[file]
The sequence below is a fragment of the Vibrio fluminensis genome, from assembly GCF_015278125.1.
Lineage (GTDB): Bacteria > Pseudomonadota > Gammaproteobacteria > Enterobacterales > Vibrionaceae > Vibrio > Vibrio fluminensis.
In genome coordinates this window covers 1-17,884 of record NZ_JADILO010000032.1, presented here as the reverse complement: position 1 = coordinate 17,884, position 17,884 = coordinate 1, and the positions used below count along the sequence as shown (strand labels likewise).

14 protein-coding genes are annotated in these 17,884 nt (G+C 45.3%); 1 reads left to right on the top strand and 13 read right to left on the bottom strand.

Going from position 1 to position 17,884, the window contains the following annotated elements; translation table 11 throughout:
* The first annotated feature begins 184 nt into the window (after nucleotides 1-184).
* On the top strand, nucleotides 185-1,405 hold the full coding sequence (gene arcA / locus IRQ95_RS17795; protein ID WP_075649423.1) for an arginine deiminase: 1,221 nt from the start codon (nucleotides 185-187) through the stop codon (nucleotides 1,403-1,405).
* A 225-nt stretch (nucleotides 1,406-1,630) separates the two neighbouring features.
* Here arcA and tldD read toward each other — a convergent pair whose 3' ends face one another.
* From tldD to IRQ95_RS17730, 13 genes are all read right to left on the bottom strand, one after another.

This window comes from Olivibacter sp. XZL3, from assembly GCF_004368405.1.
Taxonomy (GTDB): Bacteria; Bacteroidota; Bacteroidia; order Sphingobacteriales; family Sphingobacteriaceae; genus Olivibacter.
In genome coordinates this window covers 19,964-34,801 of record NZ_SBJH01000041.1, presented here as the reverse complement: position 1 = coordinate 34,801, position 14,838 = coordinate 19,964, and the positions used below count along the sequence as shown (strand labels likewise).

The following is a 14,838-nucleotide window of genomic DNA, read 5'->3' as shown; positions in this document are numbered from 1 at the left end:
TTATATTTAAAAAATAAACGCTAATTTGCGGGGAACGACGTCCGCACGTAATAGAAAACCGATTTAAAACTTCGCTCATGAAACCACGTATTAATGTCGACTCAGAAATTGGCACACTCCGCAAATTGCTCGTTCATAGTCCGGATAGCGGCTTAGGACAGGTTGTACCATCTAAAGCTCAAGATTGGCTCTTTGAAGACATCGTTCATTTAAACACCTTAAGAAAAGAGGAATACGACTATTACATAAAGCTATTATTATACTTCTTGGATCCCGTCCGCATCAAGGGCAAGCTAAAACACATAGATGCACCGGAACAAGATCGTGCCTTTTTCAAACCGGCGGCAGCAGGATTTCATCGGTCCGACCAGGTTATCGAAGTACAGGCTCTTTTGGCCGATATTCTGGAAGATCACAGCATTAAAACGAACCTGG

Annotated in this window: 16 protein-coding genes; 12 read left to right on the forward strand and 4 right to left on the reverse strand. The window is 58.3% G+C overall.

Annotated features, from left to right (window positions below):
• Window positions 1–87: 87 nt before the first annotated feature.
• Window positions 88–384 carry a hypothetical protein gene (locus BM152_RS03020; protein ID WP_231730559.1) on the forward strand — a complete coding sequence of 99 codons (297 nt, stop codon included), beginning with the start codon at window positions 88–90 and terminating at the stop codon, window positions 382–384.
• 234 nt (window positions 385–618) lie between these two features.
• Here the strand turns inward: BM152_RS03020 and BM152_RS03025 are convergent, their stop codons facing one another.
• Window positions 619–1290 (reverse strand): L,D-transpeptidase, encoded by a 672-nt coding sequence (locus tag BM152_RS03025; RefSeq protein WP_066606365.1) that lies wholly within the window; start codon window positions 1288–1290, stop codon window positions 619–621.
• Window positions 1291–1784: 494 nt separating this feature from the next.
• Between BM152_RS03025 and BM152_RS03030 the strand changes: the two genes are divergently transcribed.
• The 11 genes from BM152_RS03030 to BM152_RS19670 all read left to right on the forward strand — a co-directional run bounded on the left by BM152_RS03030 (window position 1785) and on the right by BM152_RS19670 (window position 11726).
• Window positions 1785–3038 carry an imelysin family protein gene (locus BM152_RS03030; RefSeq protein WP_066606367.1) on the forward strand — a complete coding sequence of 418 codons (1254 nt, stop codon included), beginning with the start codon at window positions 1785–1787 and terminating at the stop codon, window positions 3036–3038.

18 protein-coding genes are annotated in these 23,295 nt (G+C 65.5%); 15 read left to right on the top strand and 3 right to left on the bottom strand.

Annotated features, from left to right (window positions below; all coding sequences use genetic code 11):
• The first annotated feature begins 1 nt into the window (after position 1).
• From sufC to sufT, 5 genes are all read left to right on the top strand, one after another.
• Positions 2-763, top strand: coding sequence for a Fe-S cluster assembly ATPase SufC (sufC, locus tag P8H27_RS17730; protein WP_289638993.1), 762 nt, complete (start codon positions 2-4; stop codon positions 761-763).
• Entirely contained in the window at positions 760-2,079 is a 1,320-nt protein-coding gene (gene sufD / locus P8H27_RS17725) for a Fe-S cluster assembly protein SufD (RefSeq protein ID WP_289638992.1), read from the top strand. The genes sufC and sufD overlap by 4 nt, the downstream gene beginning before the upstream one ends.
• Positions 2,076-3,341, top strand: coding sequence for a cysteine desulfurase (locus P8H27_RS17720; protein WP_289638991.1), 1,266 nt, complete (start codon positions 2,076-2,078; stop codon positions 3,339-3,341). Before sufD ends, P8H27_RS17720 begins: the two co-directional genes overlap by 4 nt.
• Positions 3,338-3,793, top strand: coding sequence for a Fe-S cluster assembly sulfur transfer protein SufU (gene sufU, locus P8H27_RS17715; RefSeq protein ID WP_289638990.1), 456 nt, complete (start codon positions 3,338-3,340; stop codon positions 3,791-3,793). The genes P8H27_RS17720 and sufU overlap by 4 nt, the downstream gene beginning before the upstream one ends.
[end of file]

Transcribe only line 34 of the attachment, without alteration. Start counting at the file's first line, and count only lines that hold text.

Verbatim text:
• Positions 3,338-3,793, top strand: coding sequence for a Fe-S cluster assembly sulfur transfer protein SufU (gene sufU, locus P8H27_RS17715; RefSeq protein ID WP_289638990.1), 456 nt, complete (start codon positions 3,338-3,340; stop codon positions 3,791-3,793). The genes P8H27_RS17720 and sufU overlap by 4 nt, the downstream gene beginning before the upstream one ends.